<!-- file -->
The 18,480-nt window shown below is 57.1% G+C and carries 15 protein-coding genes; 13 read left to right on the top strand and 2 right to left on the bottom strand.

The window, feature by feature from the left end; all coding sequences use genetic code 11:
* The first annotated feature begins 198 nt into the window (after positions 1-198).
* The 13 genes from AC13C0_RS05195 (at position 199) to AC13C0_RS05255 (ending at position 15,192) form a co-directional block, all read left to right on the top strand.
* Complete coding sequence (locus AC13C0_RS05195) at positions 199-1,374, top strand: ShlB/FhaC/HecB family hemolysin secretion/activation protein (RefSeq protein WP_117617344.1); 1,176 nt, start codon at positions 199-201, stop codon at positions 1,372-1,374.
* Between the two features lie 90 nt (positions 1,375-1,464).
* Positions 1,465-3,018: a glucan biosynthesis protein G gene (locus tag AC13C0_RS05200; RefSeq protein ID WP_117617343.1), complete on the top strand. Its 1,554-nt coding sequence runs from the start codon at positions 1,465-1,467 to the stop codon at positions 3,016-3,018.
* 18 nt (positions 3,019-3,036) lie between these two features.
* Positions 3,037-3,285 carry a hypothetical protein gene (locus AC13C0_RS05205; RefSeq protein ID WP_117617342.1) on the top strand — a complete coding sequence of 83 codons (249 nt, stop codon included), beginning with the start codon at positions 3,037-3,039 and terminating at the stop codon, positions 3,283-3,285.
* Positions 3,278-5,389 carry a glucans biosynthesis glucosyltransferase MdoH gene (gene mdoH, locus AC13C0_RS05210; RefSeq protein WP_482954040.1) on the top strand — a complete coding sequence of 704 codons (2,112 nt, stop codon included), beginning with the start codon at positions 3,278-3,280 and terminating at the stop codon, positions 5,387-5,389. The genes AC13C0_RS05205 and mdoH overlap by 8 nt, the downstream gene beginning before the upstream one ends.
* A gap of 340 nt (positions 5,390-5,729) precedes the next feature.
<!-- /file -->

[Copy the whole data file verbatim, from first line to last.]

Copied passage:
The 18,480-nt window shown below is 57.1% G+C and carries 15 protein-coding genes; 13 read left to right on the top strand and 2 right to left on the bottom strand.

The window, feature by feature from the left end; all coding sequences use genetic code 11:
* The first annotated feature begins 198 nt into the window (after positions 1-198).
* The 13 genes from AC13C0_RS05195 (at position 199) to AC13C0_RS05255 (ending at position 15,192) form a co-directional block, all read left to right on the top strand.
* Complete coding sequence (locus AC13C0_RS05195) at positions 199-1,374, top strand: ShlB/FhaC/HecB family hemolysin secretion/activation protein (RefSeq protein WP_117617344.1); 1,176 nt, start codon at positions 199-201, stop codon at positions 1,372-1,374.
* Between the two features lie 90 nt (positions 1,375-1,464).
* Positions 1,465-3,018: a glucan biosynthesis protein G gene (locus tag AC13C0_RS05200; RefSeq protein ID WP_117617343.1), complete on the top strand. Its 1,554-nt coding sequence runs from the start codon at positions 1,465-1,467 to the stop codon at positions 3,016-3,018.
* 18 nt (positions 3,019-3,036) lie between these two features.
* Positions 3,037-3,285 carry a hypothetical protein gene (locus AC13C0_RS05205; RefSeq protein ID WP_117617342.1) on the top strand — a complete coding sequence of 83 codons (249 nt, stop codon included), beginning with the start codon at positions 3,037-3,039 and terminating at the stop codon, positions 3,283-3,285.
* Positions 3,278-5,389 carry a glucans biosynthesis glucosyltransferase MdoH gene (gene mdoH, locus AC13C0_RS05210; RefSeq protein WP_482954040.1) on the top strand — a complete coding sequence of 704 codons (2,112 nt, stop codon included), beginning with the start codon at positions 3,278-3,280 and terminating at the stop codon, positions 5,387-5,389. The genes AC13C0_RS05205 and mdoH overlap by 8 nt, the downstream gene beginning before the upstream one ends.
* A gap of 340 nt (positions 5,390-5,729) precedes the next feature.